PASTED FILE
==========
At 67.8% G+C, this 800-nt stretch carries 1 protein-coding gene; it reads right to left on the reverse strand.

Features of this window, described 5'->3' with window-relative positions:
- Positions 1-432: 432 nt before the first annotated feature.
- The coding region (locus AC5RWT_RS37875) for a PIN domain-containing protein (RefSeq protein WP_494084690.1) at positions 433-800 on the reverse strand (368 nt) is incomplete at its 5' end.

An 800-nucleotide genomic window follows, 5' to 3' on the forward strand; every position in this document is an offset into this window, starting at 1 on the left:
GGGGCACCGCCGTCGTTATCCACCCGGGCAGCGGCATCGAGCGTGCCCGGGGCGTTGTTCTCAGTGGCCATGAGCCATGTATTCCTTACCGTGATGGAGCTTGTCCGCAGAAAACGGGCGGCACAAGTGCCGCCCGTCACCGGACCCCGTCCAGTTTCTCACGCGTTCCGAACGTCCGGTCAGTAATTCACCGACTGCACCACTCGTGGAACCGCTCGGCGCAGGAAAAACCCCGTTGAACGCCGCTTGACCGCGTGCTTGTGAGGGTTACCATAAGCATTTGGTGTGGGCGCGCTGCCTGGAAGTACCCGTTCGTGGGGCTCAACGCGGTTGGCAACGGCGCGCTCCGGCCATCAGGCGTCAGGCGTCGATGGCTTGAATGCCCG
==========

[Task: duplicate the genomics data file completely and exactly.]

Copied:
At 67.8% G+C, this 800-nt stretch carries 1 protein-coding gene; it reads right to left on the reverse strand.

Features of this window, described 5'->3' with window-relative positions:
- Positions 1-432: 432 nt before the first annotated feature.
- The coding region (locus AC5RWT_RS37875) for a PIN domain-containing protein (RefSeq protein WP_494084690.1) at positions 433-800 on the reverse strand (368 nt) is incomplete at its 5' end.

An 800-nucleotide genomic window follows, 5' to 3' on the forward strand; every position in this document is an offset into this window, starting at 1 on the left:
GGGGCACCGCCGTCGTTATCCACCCGGGCAGCGGCATCGAGCGTGCCCGGGGCGTTGTTCTCAGTGGCCATGAGCCATGTATTCCTTACCGTGATGGAGCTTGTCCGCAGAAAACGGGCGGCACAAGTGCCGCCCGTCACCGGACCCCGTCCAGTTTCTCACGCGTTCCGAACGTCCGGTCAGTAATTCACCGACTGCACCACTCGTGGAACCGCTCGGCGCAGGAAAAACCCCGTTGAACGCCGCTTGACCGCGTGCTTGTGAGGGTTACCATAAGCATTTGGTGTGGGCGCGCTGCCTGGAAGTACCCGTTCGTGGGGCTCAACGCGGTTGGCAACGGCGCGCTCCGGCCATCAGGCGTCAGGCGTCGATGGCTTGAATGCCCG